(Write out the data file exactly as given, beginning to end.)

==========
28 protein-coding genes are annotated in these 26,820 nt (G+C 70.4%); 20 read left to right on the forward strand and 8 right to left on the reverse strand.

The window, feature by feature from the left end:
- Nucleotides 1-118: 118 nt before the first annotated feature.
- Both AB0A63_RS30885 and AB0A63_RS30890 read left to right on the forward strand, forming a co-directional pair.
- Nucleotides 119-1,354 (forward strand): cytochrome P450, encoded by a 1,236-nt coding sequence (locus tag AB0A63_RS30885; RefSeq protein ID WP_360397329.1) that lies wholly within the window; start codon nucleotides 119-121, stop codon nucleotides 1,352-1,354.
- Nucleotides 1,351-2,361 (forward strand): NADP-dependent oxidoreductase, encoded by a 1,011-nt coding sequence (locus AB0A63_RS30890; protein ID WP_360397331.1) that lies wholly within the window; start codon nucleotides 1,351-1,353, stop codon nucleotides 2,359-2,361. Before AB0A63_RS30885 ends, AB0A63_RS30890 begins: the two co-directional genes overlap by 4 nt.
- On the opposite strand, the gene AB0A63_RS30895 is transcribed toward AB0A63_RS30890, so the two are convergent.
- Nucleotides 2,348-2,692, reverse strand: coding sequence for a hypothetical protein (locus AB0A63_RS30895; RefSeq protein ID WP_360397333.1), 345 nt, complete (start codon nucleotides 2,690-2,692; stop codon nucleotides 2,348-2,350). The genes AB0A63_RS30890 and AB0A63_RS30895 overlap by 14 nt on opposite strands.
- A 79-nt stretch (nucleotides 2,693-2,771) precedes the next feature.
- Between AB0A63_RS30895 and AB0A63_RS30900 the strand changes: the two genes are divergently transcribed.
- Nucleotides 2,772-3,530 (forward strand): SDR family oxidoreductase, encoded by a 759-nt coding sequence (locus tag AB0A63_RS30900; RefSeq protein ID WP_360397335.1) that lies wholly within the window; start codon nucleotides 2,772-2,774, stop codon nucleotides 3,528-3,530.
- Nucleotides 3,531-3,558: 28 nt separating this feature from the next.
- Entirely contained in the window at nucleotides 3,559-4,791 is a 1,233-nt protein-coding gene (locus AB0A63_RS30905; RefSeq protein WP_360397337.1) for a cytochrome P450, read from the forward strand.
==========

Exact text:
28 protein-coding genes are annotated in these 26,820 nt (G+C 70.4%); 20 read left to right on the forward strand and 8 right to left on the reverse strand.

The window, feature by feature from the left end:
- Nucleotides 1-118: 118 nt before the first annotated feature.
- Both AB0A63_RS30885 and AB0A63_RS30890 read left to right on the forward strand, forming a co-directional pair.
- Nucleotides 119-1,354 (forward strand): cytochrome P450, encoded by a 1,236-nt coding sequence (locus tag AB0A63_RS30885; RefSeq protein ID WP_360397329.1) that lies wholly within the window; start codon nucleotides 119-121, stop codon nucleotides 1,352-1,354.
- Nucleotides 1,351-2,361 (forward strand): NADP-dependent oxidoreductase, encoded by a 1,011-nt coding sequence (locus AB0A63_RS30890; protein ID WP_360397331.1) that lies wholly within the window; start codon nucleotides 1,351-1,353, stop codon nucleotides 2,359-2,361. Before AB0A63_RS30885 ends, AB0A63_RS30890 begins: the two co-directional genes overlap by 4 nt.
- On the opposite strand, the gene AB0A63_RS30895 is transcribed toward AB0A63_RS30890, so the two are convergent.
- Nucleotides 2,348-2,692, reverse strand: coding sequence for a hypothetical protein (locus AB0A63_RS30895; RefSeq protein ID WP_360397333.1), 345 nt, complete (start codon nucleotides 2,690-2,692; stop codon nucleotides 2,348-2,350). The genes AB0A63_RS30890 and AB0A63_RS30895 overlap by 14 nt on opposite strands.
- A 79-nt stretch (nucleotides 2,693-2,771) precedes the next feature.
- Between AB0A63_RS30895 and AB0A63_RS30900 the strand changes: the two genes are divergently transcribed.
- Nucleotides 2,772-3,530 (forward strand): SDR family oxidoreductase, encoded by a 759-nt coding sequence (locus tag AB0A63_RS30900; RefSeq protein ID WP_360397335.1) that lies wholly within the window; start codon nucleotides 2,772-2,774, stop codon nucleotides 3,528-3,530.
- Nucleotides 3,531-3,558: 28 nt separating this feature from the next.
- Entirely contained in the window at nucleotides 3,559-4,791 is a 1,233-nt protein-coding gene (locus AB0A63_RS30905; RefSeq protein WP_360397337.1) for a cytochrome P450, read from the forward strand.